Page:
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Energizing Lesson Plans

by Sharon Johnston, Ph.D.
Florida Virtual School

Using the Teachers' Resource Catalog
A rainy Saturday morning, what an opportune time to search for resources to freshen up my Wuthering Heights lesson plans for my AP Literature and Composition course. Where do I begin? In the past, I would conduct a search through Google or another search engine. Now, I have AP Central!

I'm already registered, so I just log on to AP Central. At the top of the AP Central home page, I click on the Teachers' Resources button. In the drop-down menu, I choose English Literature and Composition. I want to look at everything available, so I select All for the Type category, enter the words Wuthering Heights in the Keywords box, and then hit the Search button.

Up pop nine Wuthering Heights resources: one article, six online documents, and two books. The detailed abstracts provide me with ample information to make decisions and, at the same time, trigger my imagination as I think of ways to incorporate the resources in my course. For the six online documents, I click on the URLs, and they all work!

New Resources to Engage Students
In only 20 minutes at AP Central, I have located and read abstracts for nine possible resources to liven up my lesson plans on the novel. The abstracts are replete with information that narrows my search. In the abstract on one of the books, I am intrigued with the description of the critical approaches to the novel. Yes, I see that this book would be a terrific classroom resource, one that would engage students in detecting how differing perspectives unlock the meaning of the novel. From the succinct abstract on the other book, I discover that "the discussion is often explicitly sexual." Knowing the conservative nature of the community I serve, I decide against this resource.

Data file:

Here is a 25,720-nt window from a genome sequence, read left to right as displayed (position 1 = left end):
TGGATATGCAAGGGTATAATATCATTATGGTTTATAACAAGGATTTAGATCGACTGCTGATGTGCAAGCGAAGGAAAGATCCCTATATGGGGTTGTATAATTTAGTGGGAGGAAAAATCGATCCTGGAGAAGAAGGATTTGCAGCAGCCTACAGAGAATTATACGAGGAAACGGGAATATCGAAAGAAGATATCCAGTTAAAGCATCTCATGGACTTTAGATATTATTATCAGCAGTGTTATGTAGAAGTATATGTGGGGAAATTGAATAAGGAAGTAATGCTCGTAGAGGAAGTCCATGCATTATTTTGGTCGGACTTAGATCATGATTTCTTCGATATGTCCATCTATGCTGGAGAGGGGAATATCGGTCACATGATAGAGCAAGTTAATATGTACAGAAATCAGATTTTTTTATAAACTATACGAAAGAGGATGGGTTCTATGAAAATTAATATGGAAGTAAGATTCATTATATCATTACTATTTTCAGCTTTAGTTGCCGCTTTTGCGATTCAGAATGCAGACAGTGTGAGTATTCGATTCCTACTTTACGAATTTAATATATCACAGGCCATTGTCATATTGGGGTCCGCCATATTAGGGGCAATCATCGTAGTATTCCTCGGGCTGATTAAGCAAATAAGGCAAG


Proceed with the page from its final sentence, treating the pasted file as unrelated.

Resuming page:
In reviewing the online documents, I find several that might work. As noted in the abstract, the online document by Gisele Baxter, a British Columbia scholar, offers some good discussion questions, such as "Why isn't the novel called Wuthering Heights and Thrushcross Grange?" I decide to visit this site and look for provocative discussion questions. An online document by Jeanne M. McGlinn of the University of North Carolina presents a "teacher's guide," but the candid abstract tells me that the guide "pitches questions at a level more appropriate to Pre-AP or a general literature course." This teacher's guide may be a good review for the AP teacher, but not one to evoke critical thinking at the level needed in my class.

As I continue my search, I discover the online document by Joyce Carol Oates, one of my favorite writers. From the abstract, I see that her essay will be a model for effective writing as well as a provocative discussion starter. As the abstract describes, Oates defends Emily Bronte's novel as "a mature work of astonishing magnitude." Oates's article will elicit a discussion about Bronte's style and purpose, very appropriate for AP. This is exactly the resource I need to revitalize my class's study of Bronte's masterpiece.

After an hour and 15 minutes at AP Central, I have a book and two online documents that offer exactly what I need to energize the study of Wuthering Heights. As I reflect on my research at AP Central, I realize that the descriptive, frank abstracts are gifts for the timeworn teacher!

Dr. Sharon Johnston is the director of curriculum and instruction for the Florida Virtual School. She is a National Board Certified teacher with over 20 years of experience, serves as a College Board consultant, and has facilitated the AP English Literature and Composition course for the AP Institute at the University of Central Florida for nine years.

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